26 August 2016 | Ser_Stephen_Seaworth
Mad Mel's back to settle the score.
When we first meet John Link, Mel Gibson's grizzled ex-con anti-hero in his latest thriller Blood Father, he's in the midst of an impassioned soliloquy at an AA meeting. A self-proclaimed "real success story," Link is a recovering alky two years out of the slammer, whose wife left him and whose daughter is in the wind, leaving him with no one in his corner and with no one to blame but himself. It's a fitting noir-esque introduction to Link, but also—perhaps more appropriately, especially as he's talking straight at the camera when he says it—it seems to be coming from Gibson himself.
Directed by Jean-François Richet, who helmed 2008's gripping gangster diptych Mesrine, Blood Father seems at first glance to be another addition to the tried-and-true Gibson formula: a brutal guy on the wrong side of the tracks takes on those who wronged him, often in typically gruesome fashion. Certainly, John Link could be blood brothers with Porter and Driver, Gibson's violent protagonists from Payback and Get the Gringo. Living on the fringe of society while scratching out a living as a tattoo artist from his grungy desert trailer, Link is as blunt and terse as his monosyllabic name would suggest. The difference is that Blood Father feels like Gibson confronting the demons that put him and his career on the skids over the last decade. His performance feels like penance, and not in a negative way. Gibson's mainstay has always been passion—in both definitions of the word—and here he bares himself to the bone.
Link's efforts to stay on the straight and narrow are complicated by the cataclysmic arrival of his wayward daughter Lydia (Erin Moriarty). Strung-out and on the run from a bunch of bad customers, Lydia's presence puts her father on an inexorable course towards violence—which, of course, he excels at dishing out. And true to form for a Mel Gibson joint, there is no shortage of it: once the blood starts flowing and the bullets start flying, it's hard to stop.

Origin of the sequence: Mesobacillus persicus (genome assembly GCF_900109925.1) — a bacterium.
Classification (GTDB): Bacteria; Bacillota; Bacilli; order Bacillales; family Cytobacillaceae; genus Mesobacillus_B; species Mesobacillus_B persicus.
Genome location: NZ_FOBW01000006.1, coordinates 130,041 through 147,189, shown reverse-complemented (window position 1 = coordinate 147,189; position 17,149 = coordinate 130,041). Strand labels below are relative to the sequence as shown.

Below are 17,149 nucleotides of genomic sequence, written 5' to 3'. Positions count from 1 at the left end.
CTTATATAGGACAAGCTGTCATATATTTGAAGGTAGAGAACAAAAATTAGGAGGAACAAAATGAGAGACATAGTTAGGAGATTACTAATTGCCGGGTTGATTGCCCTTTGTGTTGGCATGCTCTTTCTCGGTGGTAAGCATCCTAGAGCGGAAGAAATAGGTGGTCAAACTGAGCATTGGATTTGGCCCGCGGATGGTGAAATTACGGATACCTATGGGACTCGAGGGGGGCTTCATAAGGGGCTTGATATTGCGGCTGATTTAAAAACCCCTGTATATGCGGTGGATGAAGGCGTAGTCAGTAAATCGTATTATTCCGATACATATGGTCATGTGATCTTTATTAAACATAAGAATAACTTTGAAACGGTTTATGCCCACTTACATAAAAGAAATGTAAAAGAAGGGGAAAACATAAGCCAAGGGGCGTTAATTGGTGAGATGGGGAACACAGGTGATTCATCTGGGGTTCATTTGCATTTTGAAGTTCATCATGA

Gibson's trademark wild-man intensity is in full froth here, and it's always a welcome sight to behold, even if it's been in otherwise subpar productions or against lesser actors. For the most part, fortunately, Blood Father isn't pigeonholed in either category. While some of the dialogue sounds more than a little ponderous (Lydia spends much of the film spitting out sheaves of insight with such precision that you'd think she were a Sorkinian heroine instead of, well, someone who snorts heroin), the rest of it is balanced in taut, punchy lines that would make Hemingway proud. And unlike Get the Gringo, which featured Gibson at the top of his game making his co-stars look downright amateurish, he's bolstered by some reliable names this go-around: among them, William H. Macy as Link's good-natured AA sponsor and Michael Parks as a seedy old contact from his past. In fact, the only real weak link of the cast is Moriarty, whose erratic performance is far too self-conscious and unconvincing for us to really care about her plight. It's only through Gibson that we care (and to his credit, he does and we do).
Much of Blood Father is a foregone conclusion, all the way up to its bullet-riddled finale. And while the film rarely evinces an inspired note, it's still a good potboiler, and there's nothing wrong with a well-worn story if it's well-told. But with an actor like Gibson at the fore, it becomes something more personal. Blood Father's about a man facing old sins and the grim reckoning that comes with them. And every single one of Mad Mel's is on full display here.